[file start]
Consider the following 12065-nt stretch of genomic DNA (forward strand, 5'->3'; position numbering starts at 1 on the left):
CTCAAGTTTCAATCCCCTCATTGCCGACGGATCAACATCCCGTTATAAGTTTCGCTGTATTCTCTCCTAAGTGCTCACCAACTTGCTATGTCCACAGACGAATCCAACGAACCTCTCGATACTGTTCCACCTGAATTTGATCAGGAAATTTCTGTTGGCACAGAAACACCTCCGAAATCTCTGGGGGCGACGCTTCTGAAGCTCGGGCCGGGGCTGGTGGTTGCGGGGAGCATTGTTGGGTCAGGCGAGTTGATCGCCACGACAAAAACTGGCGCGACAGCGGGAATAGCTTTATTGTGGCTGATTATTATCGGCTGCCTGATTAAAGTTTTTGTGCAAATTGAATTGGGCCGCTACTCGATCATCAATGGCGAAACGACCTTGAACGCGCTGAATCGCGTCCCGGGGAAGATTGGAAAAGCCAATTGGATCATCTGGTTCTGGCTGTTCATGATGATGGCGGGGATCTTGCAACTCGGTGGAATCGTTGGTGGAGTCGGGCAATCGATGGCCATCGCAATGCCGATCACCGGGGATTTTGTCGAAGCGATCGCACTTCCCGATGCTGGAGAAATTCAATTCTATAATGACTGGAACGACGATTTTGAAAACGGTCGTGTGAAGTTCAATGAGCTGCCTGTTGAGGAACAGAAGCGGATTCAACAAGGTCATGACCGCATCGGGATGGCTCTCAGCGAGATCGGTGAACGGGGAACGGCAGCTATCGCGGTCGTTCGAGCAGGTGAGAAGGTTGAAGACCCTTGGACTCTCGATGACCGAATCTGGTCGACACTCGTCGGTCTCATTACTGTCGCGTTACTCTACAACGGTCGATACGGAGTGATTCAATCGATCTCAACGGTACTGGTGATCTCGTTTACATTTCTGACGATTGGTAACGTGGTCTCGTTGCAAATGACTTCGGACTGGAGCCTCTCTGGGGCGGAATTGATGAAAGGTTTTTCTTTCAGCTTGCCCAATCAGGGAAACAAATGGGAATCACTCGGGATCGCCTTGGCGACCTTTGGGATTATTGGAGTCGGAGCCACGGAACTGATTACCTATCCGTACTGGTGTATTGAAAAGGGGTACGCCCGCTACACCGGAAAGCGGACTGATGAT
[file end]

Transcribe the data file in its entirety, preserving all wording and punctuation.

Consider the following 12065-nt stretch of genomic DNA (forward strand, 5'->3'; position numbering starts at 1 on the left):
CTCAAGTTTCAATCCCCTCATTGCCGACGGATCAACATCCCGTTATAAGTTTCGCTGTATTCTCTCCTAAGTGCTCACCAACTTGCTATGTCCACAGACGAATCCAACGAACCTCTCGATACTGTTCCACCTGAATTTGATCAGGAAATTTCTGTTGGCACAGAAACACCTCCGAAATCTCTGGGGGCGACGCTTCTGAAGCTCGGGCCGGGGCTGGTGGTTGCGGGGAGCATTGTTGGGTCAGGCGAGTTGATCGCCACGACAAAAACTGGCGCGACAGCGGGAATAGCTTTATTGTGGCTGATTATTATCGGCTGCCTGATTAAAGTTTTTGTGCAAATTGAATTGGGCCGCTACTCGATCATCAATGGCGAAACGACCTTGAACGCGCTGAATCGCGTCCCGGGGAAGATTGGAAAAGCCAATTGGATCATCTGGTTCTGGCTGTTCATGATGATGGCGGGGATCTTGCAACTCGGTGGAATCGTTGGTGGAGTCGGGCAATCGATGGCCATCGCAATGCCGATCACCGGGGATTTTGTCGAAGCGATCGCACTTCCCGATGCTGGAGAAATTCAATTCTATAATGACTGGAACGACGATTTTGAAAACGGTCGTGTGAAGTTCAATGAGCTGCCTGTTGAGGAACAGAAGCGGATTCAACAAGGTCATGACCGCATCGGGATGGCTCTCAGCGAGATCGGTGAACGGGGAACGGCAGCTATCGCGGTCGTTCGAGCAGGTGAGAAGGTTGAAGACCCTTGGACTCTCGATGACCGAATCTGGTCGACACTCGTCGGTCTCATTACTGTCGCGTTACTCTACAACGGTCGATACGGAGTGATTCAATCGATCTCAACGGTACTGGTGATCTCGTTTACATTTCTGACGATTGGTAACGTGGTCTCGTTGCAAATGACTTCGGACTGGAGCCTCTCTGGGGCGGAATTGATGAAAGGTTTTTCTTTCAGCTTGCCCAATCAGGGAAACAAATGGGAATCACTCGGGATCGCCTTGGCGACCTTTGGGATTATTGGAGTCGGAGCCACGGAACTGATTACCTATCCGTACTGGTGTATTGAAAAGGGGTACGCCCGCTACACCGGAAAGCGGACTGATGAT